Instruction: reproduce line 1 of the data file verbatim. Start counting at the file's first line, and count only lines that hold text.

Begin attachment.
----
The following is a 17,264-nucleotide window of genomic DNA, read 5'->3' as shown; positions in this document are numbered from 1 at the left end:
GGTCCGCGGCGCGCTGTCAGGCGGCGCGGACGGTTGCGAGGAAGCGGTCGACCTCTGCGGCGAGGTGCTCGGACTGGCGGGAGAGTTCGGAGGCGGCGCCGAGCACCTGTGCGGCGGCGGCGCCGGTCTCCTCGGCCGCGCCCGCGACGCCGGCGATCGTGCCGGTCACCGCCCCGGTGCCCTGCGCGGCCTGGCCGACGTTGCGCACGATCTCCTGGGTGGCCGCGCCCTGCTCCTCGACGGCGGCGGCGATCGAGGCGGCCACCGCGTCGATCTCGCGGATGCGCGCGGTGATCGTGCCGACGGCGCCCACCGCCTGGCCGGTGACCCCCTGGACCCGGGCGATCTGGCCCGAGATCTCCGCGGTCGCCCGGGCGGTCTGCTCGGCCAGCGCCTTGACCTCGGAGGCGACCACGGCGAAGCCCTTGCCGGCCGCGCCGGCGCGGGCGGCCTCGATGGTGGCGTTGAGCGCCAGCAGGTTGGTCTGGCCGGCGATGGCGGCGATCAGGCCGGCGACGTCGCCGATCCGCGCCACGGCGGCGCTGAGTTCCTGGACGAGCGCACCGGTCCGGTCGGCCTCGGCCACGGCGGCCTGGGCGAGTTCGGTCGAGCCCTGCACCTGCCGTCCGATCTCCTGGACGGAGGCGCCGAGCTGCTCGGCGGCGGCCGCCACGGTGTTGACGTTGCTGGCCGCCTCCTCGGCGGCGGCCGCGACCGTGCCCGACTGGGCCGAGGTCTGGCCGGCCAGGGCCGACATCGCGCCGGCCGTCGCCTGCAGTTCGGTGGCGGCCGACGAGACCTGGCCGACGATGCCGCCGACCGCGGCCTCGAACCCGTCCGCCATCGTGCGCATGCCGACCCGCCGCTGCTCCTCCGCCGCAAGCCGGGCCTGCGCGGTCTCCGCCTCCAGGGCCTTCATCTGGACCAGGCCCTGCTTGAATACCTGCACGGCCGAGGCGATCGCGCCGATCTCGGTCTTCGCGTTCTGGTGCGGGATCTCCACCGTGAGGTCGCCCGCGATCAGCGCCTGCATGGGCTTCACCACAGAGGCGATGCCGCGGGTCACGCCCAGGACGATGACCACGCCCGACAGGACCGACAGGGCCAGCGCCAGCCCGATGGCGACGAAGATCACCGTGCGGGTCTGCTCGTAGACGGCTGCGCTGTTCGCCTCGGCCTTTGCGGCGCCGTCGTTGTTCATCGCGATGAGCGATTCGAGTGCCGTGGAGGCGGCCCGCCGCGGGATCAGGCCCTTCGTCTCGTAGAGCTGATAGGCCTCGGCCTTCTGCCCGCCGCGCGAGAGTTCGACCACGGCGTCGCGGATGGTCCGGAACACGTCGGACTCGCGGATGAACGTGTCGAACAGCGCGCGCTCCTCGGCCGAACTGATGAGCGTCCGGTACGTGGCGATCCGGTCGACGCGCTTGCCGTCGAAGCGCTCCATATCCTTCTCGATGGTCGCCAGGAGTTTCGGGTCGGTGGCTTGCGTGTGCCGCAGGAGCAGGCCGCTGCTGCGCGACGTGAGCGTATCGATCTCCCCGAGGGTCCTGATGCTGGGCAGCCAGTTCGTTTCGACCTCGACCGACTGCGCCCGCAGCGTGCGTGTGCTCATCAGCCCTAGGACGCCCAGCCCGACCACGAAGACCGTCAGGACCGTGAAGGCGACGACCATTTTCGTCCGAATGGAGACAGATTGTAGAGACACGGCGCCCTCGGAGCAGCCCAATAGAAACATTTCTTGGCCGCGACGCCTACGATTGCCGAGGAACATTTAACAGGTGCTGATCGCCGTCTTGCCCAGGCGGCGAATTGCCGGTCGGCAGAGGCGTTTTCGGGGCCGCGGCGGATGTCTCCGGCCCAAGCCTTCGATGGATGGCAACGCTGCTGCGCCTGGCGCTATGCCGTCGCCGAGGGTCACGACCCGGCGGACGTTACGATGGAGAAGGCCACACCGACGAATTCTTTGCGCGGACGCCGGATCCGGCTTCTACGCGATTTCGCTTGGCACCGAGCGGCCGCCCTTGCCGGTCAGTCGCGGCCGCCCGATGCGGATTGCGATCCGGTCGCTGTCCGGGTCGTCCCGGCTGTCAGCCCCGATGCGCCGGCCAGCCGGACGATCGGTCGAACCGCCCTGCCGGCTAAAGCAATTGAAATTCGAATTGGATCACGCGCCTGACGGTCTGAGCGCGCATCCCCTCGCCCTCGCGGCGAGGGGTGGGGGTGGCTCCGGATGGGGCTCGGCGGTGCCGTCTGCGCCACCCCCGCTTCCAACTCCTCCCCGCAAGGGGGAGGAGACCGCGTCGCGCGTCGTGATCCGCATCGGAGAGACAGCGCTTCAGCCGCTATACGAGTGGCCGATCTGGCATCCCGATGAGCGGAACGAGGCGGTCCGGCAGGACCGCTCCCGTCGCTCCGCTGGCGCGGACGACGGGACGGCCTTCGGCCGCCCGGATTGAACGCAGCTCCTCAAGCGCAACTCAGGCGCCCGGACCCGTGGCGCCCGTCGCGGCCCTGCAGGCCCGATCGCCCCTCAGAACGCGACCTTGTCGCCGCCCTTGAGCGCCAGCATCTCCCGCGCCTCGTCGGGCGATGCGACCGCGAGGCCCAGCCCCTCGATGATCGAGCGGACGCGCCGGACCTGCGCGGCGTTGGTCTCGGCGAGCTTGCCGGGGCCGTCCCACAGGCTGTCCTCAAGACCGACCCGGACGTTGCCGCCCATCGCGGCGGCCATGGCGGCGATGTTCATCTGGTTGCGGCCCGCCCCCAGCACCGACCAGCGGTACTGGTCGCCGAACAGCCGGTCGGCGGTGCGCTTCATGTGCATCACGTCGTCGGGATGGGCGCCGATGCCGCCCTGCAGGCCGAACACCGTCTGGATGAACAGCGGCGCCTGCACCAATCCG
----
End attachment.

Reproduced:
The following is a 17,264-nucleotide window of genomic DNA, read 5'->3' as shown; positions in this document are numbered from 1 at the left end: